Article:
Personal trainer Hanif Hill, right, runs through ballhandling drills with Gonzaga rising senior Bryant Crawford at the Boys & Girls Club in Washington. Crawford credits his seven years of work with Hill for his recent success on a national scale. (Jahi Chikwendiu/The Washington Post)

In the bowels of the 14th Street Boys & Girls Club of Greater Washington, Bryant Crawford threw down repetitive tomahawk dunks off the dribble as part of a meticulous regimen on a recent evening. The dimly lit, windowless gym at the Northwest Washington facility has served as a quiet sanctuary for Crawford and other area high school standouts who hone their basketball skills with trainer Hanif Hill.

Crawford, a rising junior at Gonzaga, began this routine with Hill at the age of 10, and Crawford credits his trainer for much of his recent acclaim. Crawford received a four-star rating by ESPN and in October 2012 participated in the USA Basketball Men’s Development National Team mini-camp. Late last month he traveled to Union, N.J., for the Nike Point Guard Skills Academy, one of just 20 high school guards invited to the exclusive camp.

The 6-foot-3 guard is one of a growing number of players from the Washington area and other sports-hotbed cities who receive individual instruction from trainers to improve their games.

While offseason camps and high school games serve as tools for athletes to boost their respective profiles for scholarship offers, individualized training across high school sports allows athletes an opportunity to improve skill sets with focused instruction.

Gonzaga Coach Steve Turner said he’s seen the progression in Crawford’s game through his workouts with Hill since his freshman year on varsity.

From left, Bryant Crawford and Rodney McGruder take pointers from personal trainer Hanif Hill during workouts at the Boys & Girls Club in Washington. After working with top NBA players, Hill has become one of the area’s most sought-after basketball trainers. (Jahi Chikwendiu/The Washington Post)

“Hanif is great with ballhandling, and I can see the growth in Bryant’s ability in that aspect,” Turner said. “He’s also helped his game out of pro sets like pick-and-roll action, and that has helped his basketball IQ grow.”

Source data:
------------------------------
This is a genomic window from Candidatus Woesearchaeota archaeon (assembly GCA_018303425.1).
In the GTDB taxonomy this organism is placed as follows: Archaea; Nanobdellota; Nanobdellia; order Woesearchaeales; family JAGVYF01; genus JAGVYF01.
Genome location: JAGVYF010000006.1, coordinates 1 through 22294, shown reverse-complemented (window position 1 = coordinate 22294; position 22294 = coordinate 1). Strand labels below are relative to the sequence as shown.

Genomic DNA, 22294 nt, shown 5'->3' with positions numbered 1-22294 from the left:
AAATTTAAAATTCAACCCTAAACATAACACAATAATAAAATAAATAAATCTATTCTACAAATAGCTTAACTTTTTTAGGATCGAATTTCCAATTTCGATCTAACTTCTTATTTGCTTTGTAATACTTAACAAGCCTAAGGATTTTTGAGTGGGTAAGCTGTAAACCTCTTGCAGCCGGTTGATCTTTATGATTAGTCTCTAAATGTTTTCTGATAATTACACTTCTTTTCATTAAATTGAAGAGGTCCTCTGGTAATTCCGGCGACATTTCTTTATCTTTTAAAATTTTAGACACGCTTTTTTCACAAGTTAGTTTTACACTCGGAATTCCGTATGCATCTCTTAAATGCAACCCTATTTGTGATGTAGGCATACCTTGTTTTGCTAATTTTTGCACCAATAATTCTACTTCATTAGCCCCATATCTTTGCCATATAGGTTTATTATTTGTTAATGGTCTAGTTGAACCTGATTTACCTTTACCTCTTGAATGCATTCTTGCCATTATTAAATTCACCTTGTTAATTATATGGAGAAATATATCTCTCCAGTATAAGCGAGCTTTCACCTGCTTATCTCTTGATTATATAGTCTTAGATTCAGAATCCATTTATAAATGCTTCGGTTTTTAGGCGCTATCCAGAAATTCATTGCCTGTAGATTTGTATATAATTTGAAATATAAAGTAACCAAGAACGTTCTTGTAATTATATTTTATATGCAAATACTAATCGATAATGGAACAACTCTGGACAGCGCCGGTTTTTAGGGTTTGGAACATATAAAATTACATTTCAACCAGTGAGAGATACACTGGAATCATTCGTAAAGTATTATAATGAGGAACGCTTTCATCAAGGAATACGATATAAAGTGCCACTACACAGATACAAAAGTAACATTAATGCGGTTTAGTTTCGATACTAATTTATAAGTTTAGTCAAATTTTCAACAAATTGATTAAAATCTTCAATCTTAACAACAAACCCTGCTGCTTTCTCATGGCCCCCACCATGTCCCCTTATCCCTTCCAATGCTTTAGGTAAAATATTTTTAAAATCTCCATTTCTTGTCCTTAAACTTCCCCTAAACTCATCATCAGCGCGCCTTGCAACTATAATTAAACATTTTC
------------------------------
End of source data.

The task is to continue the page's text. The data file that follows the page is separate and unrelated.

Hill, 35, began training NBA stars Kevin Durant, Jeff Green and Ty Lawson seven years ago after coaching Cardozo from 2003 to 2007. Today, he’s one of the most sought after trainers in the District, and he regularly hosts some of the nation’s top players at his workouts. But there are many others like him.

In Forestville, McNamara assistant basketball coach Koran Godwin doubles as a trainer whose pupils range in age from 5 to 22 years old. This summer, he reconnected with Pittsburgh graduate and NBA hopeful Talib Zanna, a McNamara alumnus.

“When you get them young you can kind of mold them,” Godwin said. “And when they’re older, they can train alongside the college kids that come home.”

Putting in extra work

Athletes can be hard-pressed to find time to work with trainers in season between practice and game schedules, but the summer offers ample opportunity.

In an average summer week Godwin says 60 youths contact him about training. He charges $50-60 per hour for one-on-one sessions and $20-30 for group sessions.

Godwin, who starred at the University of North Florida, forces his pupils to work out in special ballhandling gloves he released in November.

Godwin, 34, also stays plugged into his athletes through an iPhone app that allows users to watch his training videos, buy the gloves and ask questions via Twitter about workouts.

Three years ago, Godwin began training McNamara rising sophomore Jamir Moultrie outside of team practices. Last season, Moultrie broke out as the leading freshman scorer in the Washington Catholic Athletic Conference.